England and Wales

Updated on 12.05.2020.

1. Is a lessee eligible for rent reduction due to a significant decline in footfall and consequently its turnover as a result of COVID-19?

If the rent, or at least part of it, is based on turnover (which is often the case with retail leases) then the lessee will in any event pay less rent. However, in respect of any base rent (not connected to turnover), there is unlikely to be a right for the lessee to seek a reduction under the terms of its lease. There is nothing in UK law (outside of the terms of the lease) that would give the lessee this right. 

In the event that a lessee fails to pay rent there is now a moratorium on the forfeiture of commercial leases. This means that lessors cannot currently forfeit commercial leases until at least after 30 June 2020. This date may be extended.

In addition, on 23 April 2020,  the Government announced a suspension of the ability for landlords to use statutory demands and winding up orders if a tenant cannot pay its rent due to Covid-19. This measure is initially intended to be in force until 30 June 2020, but can be extended in line with the moratorium on commercial lease forfeiture. Legislation has also been announced to prevent landlords using commercial rent arrears recovery (CRAR) unless 90 days or more of unpaid rent is owed.

2. Is a lessee eligible to temporarily close its leased space - on its own initiative – and opt for rent reduction as a result of COVID-19?

Not unless the terms of the lease expressly provide for this. It is very unlikely that a typical UK lease would allow for this. Most retail leases will contain a “keep open” obligation on the lessee requiring it to continue to trade. There will be exceptions to this so each lease would need to be checked to ascertain if the exceptions covered the COVID-19 situation, but it may be unlikely that they would. In any event, it is highly unlikely that the lease would allow for a rent suspension in this scenario.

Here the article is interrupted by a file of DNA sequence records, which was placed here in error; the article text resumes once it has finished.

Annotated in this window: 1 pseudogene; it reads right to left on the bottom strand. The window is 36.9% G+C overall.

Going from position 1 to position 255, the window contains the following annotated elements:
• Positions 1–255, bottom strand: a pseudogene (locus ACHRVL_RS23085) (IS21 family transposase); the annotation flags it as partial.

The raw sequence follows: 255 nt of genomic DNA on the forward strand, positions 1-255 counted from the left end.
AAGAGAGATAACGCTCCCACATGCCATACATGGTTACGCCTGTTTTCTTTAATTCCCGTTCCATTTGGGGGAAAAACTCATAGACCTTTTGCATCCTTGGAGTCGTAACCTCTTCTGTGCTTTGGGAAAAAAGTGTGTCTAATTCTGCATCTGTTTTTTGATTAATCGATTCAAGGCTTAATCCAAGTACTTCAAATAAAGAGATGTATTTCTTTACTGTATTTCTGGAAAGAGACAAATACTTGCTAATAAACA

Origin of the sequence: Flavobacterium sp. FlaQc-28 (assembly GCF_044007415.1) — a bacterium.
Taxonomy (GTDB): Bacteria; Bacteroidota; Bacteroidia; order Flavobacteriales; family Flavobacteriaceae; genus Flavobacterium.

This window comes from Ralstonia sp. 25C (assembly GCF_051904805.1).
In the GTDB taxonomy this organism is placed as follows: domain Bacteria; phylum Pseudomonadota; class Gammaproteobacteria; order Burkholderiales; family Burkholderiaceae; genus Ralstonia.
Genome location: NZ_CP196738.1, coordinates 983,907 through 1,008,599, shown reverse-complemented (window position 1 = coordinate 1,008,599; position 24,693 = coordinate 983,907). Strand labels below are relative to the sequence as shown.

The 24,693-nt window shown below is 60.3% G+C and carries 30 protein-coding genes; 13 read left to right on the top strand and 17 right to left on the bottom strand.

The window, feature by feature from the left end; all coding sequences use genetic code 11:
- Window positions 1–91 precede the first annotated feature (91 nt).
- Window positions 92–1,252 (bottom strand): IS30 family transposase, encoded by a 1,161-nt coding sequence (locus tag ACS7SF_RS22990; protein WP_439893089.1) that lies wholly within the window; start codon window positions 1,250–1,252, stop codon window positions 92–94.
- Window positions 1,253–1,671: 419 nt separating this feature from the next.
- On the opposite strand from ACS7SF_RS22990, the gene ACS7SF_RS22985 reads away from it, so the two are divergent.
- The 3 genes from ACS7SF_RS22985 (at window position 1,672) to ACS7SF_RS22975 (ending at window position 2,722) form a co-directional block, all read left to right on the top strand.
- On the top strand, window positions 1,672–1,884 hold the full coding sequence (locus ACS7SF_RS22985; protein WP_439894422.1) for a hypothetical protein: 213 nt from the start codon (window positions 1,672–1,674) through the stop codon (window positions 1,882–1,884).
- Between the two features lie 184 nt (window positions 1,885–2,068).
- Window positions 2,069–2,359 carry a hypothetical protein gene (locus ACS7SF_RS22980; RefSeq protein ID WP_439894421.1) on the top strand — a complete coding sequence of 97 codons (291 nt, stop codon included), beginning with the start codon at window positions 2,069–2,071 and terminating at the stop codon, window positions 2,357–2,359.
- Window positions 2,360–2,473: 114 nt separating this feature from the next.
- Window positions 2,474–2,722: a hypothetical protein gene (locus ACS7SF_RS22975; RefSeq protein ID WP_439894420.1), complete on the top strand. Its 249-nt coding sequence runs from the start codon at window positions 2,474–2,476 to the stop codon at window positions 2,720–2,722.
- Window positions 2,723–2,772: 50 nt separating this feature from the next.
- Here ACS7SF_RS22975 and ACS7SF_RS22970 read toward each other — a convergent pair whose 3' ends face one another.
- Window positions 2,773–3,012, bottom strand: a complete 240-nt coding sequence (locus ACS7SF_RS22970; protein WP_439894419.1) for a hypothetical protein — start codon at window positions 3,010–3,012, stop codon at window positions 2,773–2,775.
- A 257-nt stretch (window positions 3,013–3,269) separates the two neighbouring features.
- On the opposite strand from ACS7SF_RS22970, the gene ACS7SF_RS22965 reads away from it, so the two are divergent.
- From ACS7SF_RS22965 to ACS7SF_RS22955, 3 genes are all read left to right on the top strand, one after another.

3. Is a lessee eligible for rent reduction in the event its leased space is closed following an order by the Government as a result of COVID-19?

This will depend on the terms of the lease but may be unlikely in a typical UK lease. There is nothing under UK law currently providing for a rent reduction in this scenario. A lessee’s insurance may respond to business interruption (and the obligation to pay rent) but this will depend on the terms of the insurance policy. 

4. What kind of security is generally provided by a lessee in connection with a lease, a bank guarantee, a deposit or otherwise?

Rent deposits and parent company guarantees are common in the UK. Bank guarantees are also used but are less common. A former lessee of the lease (i.e. who has assigned the lease to another lessee) may also have provided a guarantee on the current lessee’s obligations (known as an “authorised guarantee agreement”).

5. Are there any guidelines/ agreements applicable to retail properties?

The UK government has released (11 May 2020) this guidance as to its phased plan for easing lock down. This guidance includes reference to retail properties (see for example pages 25 and 31). In addition, REVO (a UK industry representative body for retail property owners and occupiers) has recently released this guidance for re-opening retail premises.

It currently appears unlikely that a lessee could use COVID-19 as a means to terminate its lease. However, the position is moving rapidly, and this may change. Lessees should consider engaging with their lessors to attempt to work together to find a solution during this period.

7. Does the outbreak of COVID-19 justifies invoking force majeure by lessee?

Force majeure is not a principle that can be applied unless it is expressly provided for in the lease. It is very uncommon for modern leases to include a force majeure provision. For any leases that do include a force majeure provision, the specific wording would need to be analysed as it may be that force majeure is defined by reference to a single event. As the pandemic is an ongoing event, it is possible therefore that any specific force majeure wording may not respond.

Ciaran Carvalho
Ciaran Carvalho
Partner
London
Marie Scott
Marie Scott
Partner
London